Crosby's hat trick leads Penguins past Flames
Penguins forward Sidney Crosby celebrates his first goal in the second period of Friday's game against the Flames at Consol Energy Center.
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Mario Lemieux made NHL history Dec. 31, 1988 when he scored every kind of goal in a single game.
A lot of people believe that feat won't ever be matched, which is understandable.
Except that Sidney Crosby nearly found a way to top it in the Penguins' 4-1 victory Saturday against Calgary at Consol Energy Center.
Lemieux, you see, needed five goals to get one of each type -- even-strength, power play, short-handed, empty net and penalty shot -- to fill his quota. Crosby had a chance to do it with four.
Had he beaten Flames goalie Miikka Kiprusoff on a penalty shot at 4:14 of the opening period, Crosby would have finished with one of each kind, because the empty-netter he got to complete his sixth career hat trick with 36.4 seconds left in regulation also was short-handed.
Whether the league would have formally recognized Crosby's feat isn't known -- the NHL office did not immediately respond to a question about that -- but some people could have seen it as superior to Lemieux's rampage against New Jersey more than two decades ago.
"Oh, geez, don't tell me that," Crosby said, laughing. "That's one thing I thought would never be beaten. To know I was that close, that hurts.
"But we played well and found a way to get more, so it's OK."
Mostly, it was Crosby who found a way to get more, including his 200th goal in the NHL and his first winning goal of 2010-11.
His goals not only extended his scoring streak to 12 games, longest in the league this season, but gave him at least temporary possession of first place in the NHL scoring race. He has 40 points; Steven Stamkos of Tampa Bay had 38 going into the Lightning's game Saturday night against Florida.
Kiprusoff, who made a superb glove save on Crosby's penalty shot, praised the way Crosby battled his way onto the score sheet.
"He paid the price," Kiprusoff said. "He was around the net. He didn't do any fancy goals."
Simply getting one puck past Kiprusoff was an epic accomplishment in this game. He stopped 39 of the 42 shots the Penguins sent at him, including all 24 in the first period.
"He gave us a chance to win a game we really had no business being in," Calgary defenseman Mark Giordano said.
Although Brent Johnson of the Penguins wasn't tested as often or severely as Kiprusoff, his first start since Nov. 10 was an unqualified success. Johnson made 30 saves and was closing in on his second shutout of the season when Rene Bourque of the Flames beat him from in front of the net at 13:03 of the third to slice the Penguins' lead to 3-1.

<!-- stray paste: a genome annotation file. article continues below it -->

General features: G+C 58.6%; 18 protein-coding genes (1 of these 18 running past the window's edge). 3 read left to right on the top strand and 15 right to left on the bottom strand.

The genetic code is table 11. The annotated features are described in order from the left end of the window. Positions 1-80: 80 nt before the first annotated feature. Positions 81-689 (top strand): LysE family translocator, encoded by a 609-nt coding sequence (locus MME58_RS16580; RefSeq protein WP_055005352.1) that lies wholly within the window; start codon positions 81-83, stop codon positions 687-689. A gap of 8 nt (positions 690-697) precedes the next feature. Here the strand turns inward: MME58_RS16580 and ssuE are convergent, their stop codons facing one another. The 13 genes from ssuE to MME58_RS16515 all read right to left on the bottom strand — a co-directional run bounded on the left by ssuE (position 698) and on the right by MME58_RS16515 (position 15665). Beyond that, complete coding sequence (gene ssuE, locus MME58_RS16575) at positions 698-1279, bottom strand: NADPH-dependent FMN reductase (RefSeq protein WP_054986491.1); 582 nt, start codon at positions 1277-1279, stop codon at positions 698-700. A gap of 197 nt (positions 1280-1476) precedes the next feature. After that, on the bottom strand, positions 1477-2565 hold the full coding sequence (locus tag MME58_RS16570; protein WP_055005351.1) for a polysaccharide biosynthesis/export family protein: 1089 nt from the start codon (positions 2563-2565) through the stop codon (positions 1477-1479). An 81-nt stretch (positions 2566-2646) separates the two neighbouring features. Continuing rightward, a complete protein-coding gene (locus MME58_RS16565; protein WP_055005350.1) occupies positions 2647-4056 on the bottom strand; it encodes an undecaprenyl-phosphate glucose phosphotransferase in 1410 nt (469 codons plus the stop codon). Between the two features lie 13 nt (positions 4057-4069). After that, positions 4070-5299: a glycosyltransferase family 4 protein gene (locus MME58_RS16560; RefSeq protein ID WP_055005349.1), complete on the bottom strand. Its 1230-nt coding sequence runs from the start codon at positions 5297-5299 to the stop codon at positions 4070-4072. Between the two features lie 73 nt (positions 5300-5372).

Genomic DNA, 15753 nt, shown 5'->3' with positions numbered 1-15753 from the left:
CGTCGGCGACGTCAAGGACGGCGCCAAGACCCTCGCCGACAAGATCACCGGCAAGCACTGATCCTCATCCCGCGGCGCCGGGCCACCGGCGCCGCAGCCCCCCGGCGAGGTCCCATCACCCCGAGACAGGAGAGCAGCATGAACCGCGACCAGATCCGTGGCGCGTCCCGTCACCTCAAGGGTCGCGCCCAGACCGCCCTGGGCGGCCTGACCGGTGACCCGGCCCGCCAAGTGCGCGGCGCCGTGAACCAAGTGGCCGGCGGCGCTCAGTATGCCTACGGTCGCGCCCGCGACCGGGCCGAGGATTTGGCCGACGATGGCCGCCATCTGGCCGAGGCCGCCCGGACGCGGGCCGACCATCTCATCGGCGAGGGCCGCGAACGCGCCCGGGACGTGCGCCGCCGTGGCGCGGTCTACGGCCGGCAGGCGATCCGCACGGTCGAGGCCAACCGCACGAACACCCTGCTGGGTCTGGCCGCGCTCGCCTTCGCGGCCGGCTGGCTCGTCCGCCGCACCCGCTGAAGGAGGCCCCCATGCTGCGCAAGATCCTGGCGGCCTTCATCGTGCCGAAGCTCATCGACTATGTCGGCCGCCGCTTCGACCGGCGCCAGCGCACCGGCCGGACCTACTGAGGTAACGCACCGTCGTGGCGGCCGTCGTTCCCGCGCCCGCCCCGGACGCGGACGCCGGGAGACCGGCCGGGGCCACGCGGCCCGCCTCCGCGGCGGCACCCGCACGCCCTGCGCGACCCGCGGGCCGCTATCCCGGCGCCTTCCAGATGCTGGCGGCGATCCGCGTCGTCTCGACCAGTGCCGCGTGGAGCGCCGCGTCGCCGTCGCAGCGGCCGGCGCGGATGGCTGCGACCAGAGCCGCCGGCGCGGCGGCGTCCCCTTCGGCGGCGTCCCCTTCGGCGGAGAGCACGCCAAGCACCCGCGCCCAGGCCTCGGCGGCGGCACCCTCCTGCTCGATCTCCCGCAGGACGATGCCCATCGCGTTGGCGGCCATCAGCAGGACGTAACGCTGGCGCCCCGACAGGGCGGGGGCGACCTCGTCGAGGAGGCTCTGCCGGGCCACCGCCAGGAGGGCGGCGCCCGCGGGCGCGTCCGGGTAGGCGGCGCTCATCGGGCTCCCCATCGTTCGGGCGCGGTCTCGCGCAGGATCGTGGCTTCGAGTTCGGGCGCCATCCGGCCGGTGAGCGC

Not that Johnson was particularly distraught over losing the shutout.
"I'll take 10 2-1 [victories] before I'll take a 5-1 loss and three shutouts," he said.
For the first 26-plus minutes, it looked as if Johnson might have to pitch a shutout just to get the Penguins through regulation. Kiprusoff was playing like a guy who could stop a gnat in a windstorm. Blindfolded.
"I did think that it might take another 24 shots in the second period to get [a goal]," Penguins coach Dan Bylsma said.
What it actually took was a changeup by Kris Letang, who didn't get all of a slap shot from the right side. Kiprusoff, his timing disrupted, batted the puck out of the air and into the right circle, where Arron Asham pounced on it at 6:26 of the second and hammered it past Kiprusoff.
Letang acknowledged the obvious, that he didn't mis-hit the puck intentionally -- "Trust me, I want to score every goal I can," he said -- but his slower-than-expected shot made Asham's goal possible.
Asham scored about 3 1/2 minutes after Johnson had made two quality stops on Jarome Iginla and Mikael Backlund, and about six before Crosby converted a Chris Kunitz set-up at 12:20 for the only one of his 18 goals to go down as a winner.
Crosby got his 200th in the league on a power-play deflection at 9:12 of the third and, after Bourque had spoiled Johnson's shutout bid, closed out the scoring with an empty-netter at 19:23.
"Crosby had a great game," Iginla said. "He showed why he's the best in the game right now."
He just didn't quite find a way to outdo his team's co-owner.
Not yet, anyway.
First Published November 28, 2010 12:00 am